T-Bones and Porterhouses: What’s the Difference?
Above photos by Snake River Farms.
T-bones and porterhouses are a steak lover’s nirvana—a New York strip and a tenderloin, a.k.a. filet mignon, connected by a gnaw-worthy T-shaped bone.
But what’s the difference? a viewer asked after watching a video of me grilling Caveman T-Bones.
Are they different names for the same steak? A “tomato-tomahto” thing whereby Texans call it T-bone and Yankees name it porterhouse?
I understand the confusion. The steaks can look almost identical. Both are cut from the short loin. However, it is the size of the tenderloin section that determines the steak’s classification.
According to the U.S. Department of Agriculture, a tenderloin section that is at least 1.25 inches across at its widest point qualifies the steak as a porterhouse. Anything between 1.24 inches and 0.51 inches makes the steak a T-bone. Anything less than 0.5 inches is bone-in strip steak.
Thus all porterhouses are T-bones, but not all T-bones are porterhouses.
Confused yet? “Porters come from the sirloin end of the short loin (the end closest to the back of the steer),” explains Lori Dunn of Wisconsin-based Strauss Brands (purveyors of the fine grass-fed beef we used on the Project Smoke TV show). “T-bones come from the middle-to-rib end of the loin because the tenderloin narrows and tapers as it moves forward in the carcass towards the ribs.”
If you really want to impress your butcher, order the steaks by their IMPS (Institutional Meat Purchase Specification) numbers: 1174 is a T-bone; 1173 is a porterhouse. Then there should be no mistake.
Beef is the most common source of T-bone and porterhouse steaks, but you also find comparable cuts in veal, lamb, and pork (all are often referred to as loin chops).
There’s no mystery as to how T-bones were named. But what about the porterhouse?
In the early to mid-1800s, travelers could find respite from the road in establishments called “porter houses.” They often offered lodging. (Now that’s a B&B concept: bed and beefsteak!) Porter—a stout dark beer brewed from brown or charred malt—was a popular beverage at the time.
One story is that the great English writer Charles Dickens, having eaten an evidently memorable steak in Sandusky, Ohio, in 1842, followed the southern shoreline of Lake Erie to Buffalo, New York, where he asked a local hotelier for a steak like he’d eaten at “the porter house in Sandusky.” The shrewd proprietor of the Buffalo establishment quickly put “porterhouse steak—the one Charles Dickens likes” on his menu. The tale is somewhat credible as Charles Dickens’ signature was reportedly found in 1923 in an archived register of the Sandusky porter house. (A reference to “porter house steak” can also be found in The Career of Puffer Hopkins by Cornelius Mathews, and published in 1842.)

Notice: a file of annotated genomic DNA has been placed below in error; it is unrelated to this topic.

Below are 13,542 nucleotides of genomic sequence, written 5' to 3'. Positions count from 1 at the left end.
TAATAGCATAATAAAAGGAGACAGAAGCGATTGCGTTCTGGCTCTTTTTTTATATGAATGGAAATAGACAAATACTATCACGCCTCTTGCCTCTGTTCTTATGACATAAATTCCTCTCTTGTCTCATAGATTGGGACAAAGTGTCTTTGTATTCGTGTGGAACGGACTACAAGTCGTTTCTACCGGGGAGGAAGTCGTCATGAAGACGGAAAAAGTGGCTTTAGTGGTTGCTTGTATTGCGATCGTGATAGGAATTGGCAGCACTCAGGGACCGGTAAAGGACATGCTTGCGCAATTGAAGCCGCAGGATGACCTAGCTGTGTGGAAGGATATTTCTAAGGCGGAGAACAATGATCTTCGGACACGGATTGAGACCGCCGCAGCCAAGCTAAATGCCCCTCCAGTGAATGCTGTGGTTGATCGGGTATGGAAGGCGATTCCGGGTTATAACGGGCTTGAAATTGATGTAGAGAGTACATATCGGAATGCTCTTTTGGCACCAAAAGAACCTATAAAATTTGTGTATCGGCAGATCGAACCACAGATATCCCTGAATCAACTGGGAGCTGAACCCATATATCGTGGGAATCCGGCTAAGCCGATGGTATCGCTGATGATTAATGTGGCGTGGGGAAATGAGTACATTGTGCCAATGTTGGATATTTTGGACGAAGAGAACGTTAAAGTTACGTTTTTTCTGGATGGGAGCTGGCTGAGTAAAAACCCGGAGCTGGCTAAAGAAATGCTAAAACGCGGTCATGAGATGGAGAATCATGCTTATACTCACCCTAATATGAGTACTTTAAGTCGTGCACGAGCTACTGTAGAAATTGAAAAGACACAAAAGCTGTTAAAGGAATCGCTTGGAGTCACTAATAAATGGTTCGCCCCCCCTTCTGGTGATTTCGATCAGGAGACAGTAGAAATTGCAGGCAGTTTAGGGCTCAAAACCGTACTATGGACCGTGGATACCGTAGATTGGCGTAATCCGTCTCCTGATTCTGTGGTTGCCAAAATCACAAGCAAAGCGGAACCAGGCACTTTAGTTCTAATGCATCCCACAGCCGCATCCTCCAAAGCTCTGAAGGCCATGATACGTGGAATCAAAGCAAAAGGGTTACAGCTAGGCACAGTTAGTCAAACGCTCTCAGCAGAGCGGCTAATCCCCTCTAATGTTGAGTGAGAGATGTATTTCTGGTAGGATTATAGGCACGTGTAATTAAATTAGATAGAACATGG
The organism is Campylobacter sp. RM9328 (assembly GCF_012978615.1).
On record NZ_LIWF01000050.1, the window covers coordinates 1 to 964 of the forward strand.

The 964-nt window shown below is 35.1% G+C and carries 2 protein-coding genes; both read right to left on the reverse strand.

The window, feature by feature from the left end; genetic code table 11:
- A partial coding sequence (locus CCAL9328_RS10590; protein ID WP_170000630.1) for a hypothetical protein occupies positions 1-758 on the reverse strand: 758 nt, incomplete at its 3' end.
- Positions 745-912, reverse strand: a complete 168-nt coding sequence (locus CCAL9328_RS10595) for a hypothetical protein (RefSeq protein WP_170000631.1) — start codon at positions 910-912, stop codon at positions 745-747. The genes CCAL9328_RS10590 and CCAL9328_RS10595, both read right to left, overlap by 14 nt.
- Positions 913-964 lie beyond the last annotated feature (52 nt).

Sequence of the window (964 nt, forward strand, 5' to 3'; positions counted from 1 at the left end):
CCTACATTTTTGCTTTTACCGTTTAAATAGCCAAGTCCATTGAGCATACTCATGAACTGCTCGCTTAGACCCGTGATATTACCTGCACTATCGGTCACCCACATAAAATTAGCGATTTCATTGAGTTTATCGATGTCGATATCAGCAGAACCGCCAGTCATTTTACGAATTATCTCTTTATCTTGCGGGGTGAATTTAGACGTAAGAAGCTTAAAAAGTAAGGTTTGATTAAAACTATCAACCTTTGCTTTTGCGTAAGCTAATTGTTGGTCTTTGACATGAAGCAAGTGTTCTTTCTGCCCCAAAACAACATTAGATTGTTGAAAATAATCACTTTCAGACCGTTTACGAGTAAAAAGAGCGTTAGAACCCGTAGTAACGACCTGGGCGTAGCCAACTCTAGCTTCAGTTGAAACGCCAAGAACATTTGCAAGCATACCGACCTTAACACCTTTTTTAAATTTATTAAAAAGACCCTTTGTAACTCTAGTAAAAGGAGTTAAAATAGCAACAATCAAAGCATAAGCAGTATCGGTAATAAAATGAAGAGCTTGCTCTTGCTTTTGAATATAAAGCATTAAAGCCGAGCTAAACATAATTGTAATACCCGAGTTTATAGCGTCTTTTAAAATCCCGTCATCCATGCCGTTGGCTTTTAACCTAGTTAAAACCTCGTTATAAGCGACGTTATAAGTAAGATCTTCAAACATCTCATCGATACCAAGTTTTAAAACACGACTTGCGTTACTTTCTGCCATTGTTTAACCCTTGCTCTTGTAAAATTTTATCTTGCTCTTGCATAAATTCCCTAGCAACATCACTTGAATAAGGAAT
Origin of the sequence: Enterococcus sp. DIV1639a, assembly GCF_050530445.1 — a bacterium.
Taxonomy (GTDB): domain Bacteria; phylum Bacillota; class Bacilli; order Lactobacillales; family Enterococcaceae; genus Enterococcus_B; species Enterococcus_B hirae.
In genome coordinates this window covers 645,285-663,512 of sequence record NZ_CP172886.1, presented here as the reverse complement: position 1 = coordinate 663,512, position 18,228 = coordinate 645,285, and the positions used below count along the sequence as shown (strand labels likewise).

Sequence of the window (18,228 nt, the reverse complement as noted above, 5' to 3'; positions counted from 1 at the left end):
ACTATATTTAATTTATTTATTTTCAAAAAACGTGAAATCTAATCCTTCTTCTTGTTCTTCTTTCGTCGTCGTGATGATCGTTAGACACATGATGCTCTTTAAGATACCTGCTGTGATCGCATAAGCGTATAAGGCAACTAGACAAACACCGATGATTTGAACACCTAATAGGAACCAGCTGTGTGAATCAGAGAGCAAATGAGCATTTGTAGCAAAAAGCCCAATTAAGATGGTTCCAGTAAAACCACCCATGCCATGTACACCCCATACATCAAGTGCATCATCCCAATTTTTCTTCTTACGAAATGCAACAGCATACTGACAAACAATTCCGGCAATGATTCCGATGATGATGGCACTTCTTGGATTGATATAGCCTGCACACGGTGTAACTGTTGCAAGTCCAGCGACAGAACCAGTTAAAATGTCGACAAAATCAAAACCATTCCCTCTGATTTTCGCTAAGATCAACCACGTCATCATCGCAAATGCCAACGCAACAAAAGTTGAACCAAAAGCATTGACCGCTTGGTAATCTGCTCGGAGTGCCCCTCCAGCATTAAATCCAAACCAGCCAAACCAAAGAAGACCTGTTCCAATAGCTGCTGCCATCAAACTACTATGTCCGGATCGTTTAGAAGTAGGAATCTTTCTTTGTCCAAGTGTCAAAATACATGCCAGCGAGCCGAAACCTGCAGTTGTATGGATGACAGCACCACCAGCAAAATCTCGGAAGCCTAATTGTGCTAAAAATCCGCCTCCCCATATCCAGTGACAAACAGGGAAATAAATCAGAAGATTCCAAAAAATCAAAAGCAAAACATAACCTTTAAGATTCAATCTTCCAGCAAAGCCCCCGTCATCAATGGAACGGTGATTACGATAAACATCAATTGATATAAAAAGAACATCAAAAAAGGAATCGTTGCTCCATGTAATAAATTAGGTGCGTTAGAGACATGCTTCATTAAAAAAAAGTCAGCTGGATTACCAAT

But the Oxford English Dictionary suggests the name could have come from a New York City porter house in operation in 1814, even though there is no contemporary evidence to support the legend. It also references the possibility that 19th century Cambridge, Massachusetts, restaurateur and hotelier Zachariah B. Porter could have named the steak.
My guess is the term evolved organically as wayfarers spread the word about porter house steaks.
The thickness of the steaks doesn’t influence their classification, although porterhouses are often cut thicker than steaks sold as T-bones. Sometimes astonishingly so, like the monster steak served at the Los Angeles temple of meat, Chi Spacca (“The Cleaver”). The restaurant’s monumental bistecca fiorentina weighs 50 ounces, so thick it can easily stand upright. Seasoned simply with salt and pepper, it is charred over an almond wood fire, carved in the kitchen (each slice is as large as a deck of playing cards), and served—blood rare—in a pool of olive oil and meat juices. When they say blood rare, they mean it: the kitchen cooks every porterhouse to 100 degrees F.
For grilling, I prefer a T-bone or porterhouse that is at least 1-1/2 to 2 inches thick and preferably grass-fed. Another great option is a prime T-bone or porterhouse that has been aged for at least 3 weeks.
Either option is expensive, but one steak will easily serve two people with leftovers. Follow my instructions for cooking so you don’t squander your investment, which given the price of beef, might be sizeable.
In our next blog post, I’ll tell you my fail-proof method for grilling a perfect T-bone or porterhouse—no matter how thick. (Hint: it involves standing the steak up like a flagpole.) And, yes, you grill the bone. In the meanwhile, here are three of my favorite T-bone and porterhouse recipes: